Date of Graduation


Document Type


Degree Type



School of Medicine


Cardiovascular and Thoracic Surgery

Committee Chair

Matthew A Boegehold

Committee Co-Chair

Jefferson C Frisbee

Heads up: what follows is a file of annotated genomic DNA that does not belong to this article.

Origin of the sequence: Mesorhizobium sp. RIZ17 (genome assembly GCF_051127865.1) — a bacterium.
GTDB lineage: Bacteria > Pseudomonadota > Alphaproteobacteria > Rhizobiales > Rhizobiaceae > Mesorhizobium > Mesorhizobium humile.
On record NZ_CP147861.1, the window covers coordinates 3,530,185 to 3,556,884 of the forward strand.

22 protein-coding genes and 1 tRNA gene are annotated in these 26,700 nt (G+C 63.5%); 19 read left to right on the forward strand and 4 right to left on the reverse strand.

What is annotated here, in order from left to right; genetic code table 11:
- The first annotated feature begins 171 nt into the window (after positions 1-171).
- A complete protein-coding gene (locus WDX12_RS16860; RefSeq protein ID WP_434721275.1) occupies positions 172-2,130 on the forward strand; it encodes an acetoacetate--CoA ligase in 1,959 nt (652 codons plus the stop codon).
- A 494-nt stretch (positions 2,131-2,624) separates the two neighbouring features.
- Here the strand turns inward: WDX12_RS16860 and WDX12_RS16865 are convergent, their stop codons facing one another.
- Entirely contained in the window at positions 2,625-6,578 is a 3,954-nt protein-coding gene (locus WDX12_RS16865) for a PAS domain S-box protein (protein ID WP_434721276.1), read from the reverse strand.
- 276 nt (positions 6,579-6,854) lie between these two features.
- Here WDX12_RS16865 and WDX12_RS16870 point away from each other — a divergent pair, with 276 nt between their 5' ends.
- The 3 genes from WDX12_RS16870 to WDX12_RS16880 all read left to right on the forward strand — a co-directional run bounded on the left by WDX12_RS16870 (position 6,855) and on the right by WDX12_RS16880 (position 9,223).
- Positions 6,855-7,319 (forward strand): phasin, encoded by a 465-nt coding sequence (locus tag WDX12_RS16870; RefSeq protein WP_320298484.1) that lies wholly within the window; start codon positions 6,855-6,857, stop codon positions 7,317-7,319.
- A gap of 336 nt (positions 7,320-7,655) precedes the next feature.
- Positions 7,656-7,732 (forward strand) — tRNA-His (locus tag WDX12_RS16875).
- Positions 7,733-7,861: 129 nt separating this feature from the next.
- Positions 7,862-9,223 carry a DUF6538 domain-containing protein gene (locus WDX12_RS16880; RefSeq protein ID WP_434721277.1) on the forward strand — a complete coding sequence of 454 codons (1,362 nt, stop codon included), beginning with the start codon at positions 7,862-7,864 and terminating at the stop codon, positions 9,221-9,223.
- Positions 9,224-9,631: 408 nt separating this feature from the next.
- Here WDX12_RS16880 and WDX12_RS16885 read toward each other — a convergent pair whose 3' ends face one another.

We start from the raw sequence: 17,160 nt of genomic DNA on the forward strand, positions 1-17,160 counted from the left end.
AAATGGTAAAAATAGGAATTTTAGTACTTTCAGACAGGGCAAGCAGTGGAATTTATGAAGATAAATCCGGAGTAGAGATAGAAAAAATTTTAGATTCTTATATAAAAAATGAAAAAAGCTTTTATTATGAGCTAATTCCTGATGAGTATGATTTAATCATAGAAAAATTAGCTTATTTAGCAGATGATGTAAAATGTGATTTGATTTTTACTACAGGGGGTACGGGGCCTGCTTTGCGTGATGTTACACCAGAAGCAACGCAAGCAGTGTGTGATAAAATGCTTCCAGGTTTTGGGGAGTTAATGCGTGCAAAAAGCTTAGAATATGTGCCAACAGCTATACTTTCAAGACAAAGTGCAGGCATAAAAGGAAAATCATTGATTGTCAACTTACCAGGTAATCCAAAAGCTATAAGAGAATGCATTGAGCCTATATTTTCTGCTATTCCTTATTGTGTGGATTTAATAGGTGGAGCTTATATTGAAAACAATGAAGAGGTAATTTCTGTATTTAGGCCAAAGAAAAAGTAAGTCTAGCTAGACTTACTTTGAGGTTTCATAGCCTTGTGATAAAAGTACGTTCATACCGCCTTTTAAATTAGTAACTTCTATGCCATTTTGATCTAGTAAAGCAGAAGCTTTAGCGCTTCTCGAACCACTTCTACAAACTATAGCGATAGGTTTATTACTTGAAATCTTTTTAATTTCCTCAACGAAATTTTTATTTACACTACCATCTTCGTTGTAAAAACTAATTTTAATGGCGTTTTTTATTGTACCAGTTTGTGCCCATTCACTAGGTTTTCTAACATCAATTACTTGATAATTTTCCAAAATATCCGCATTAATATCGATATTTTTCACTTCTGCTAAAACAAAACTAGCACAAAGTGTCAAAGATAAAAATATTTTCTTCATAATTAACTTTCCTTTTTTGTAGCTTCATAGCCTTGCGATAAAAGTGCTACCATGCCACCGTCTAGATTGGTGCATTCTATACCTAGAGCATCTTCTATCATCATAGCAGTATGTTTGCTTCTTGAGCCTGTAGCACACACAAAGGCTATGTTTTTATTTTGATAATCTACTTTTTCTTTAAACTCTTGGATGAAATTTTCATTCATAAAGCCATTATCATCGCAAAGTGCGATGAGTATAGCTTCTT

Growth of the arteriolar network is accompanied by progressive changes in pressure and flow, and in the metabolic environment to which the arterioles are exposed. This dissertation was carried out to investigate the extent to which mechanisms involved in local blood flow regulation may also change during this growth. We isolated gracilis muscle arterioles from weanling (age 25-26 days) and juvenile (44-66 days) rats, and studied the responsiveness of these vessels to both myogenic and endothelium-dependent stimuli. Overall arteriolar responses to the endothelium-dependent agonists acetylcholine (ACh), A23187, VEGF and simvastatin were not different between age groups. Responses of juvenile arterioles to ACh and simvastatin were significantly reduced by inhibition of nitric oxide synthase or cyclooxygenase, by the hydrogen peroxide scavenger catalase, and by potassium channel inhibition. Responses of weanling arterioles to ACh and simvastatin were unaffected by these treatments, but significantly reduced by heme oxygenase inhibition. Arteriolar growth during juvenile maturation is accompanied by an increase in myogenic responsiveness, possibly because endothelium-derived PGH2 or TXA2 assumes a role in reinforcing myogenic activity over this period. In conclusion, mediators of endothelium-dependent dilation change during growth, with carbon monoxide contributing largely to these responses in young animals, and a combination of nitric oxide, prostanoids and hydrogen peroxide contributing to these responses in older animals. These data suggest that age-dependent differences in the control of vascular tone exist and may have significant implications for the regulation of tissue perfusion.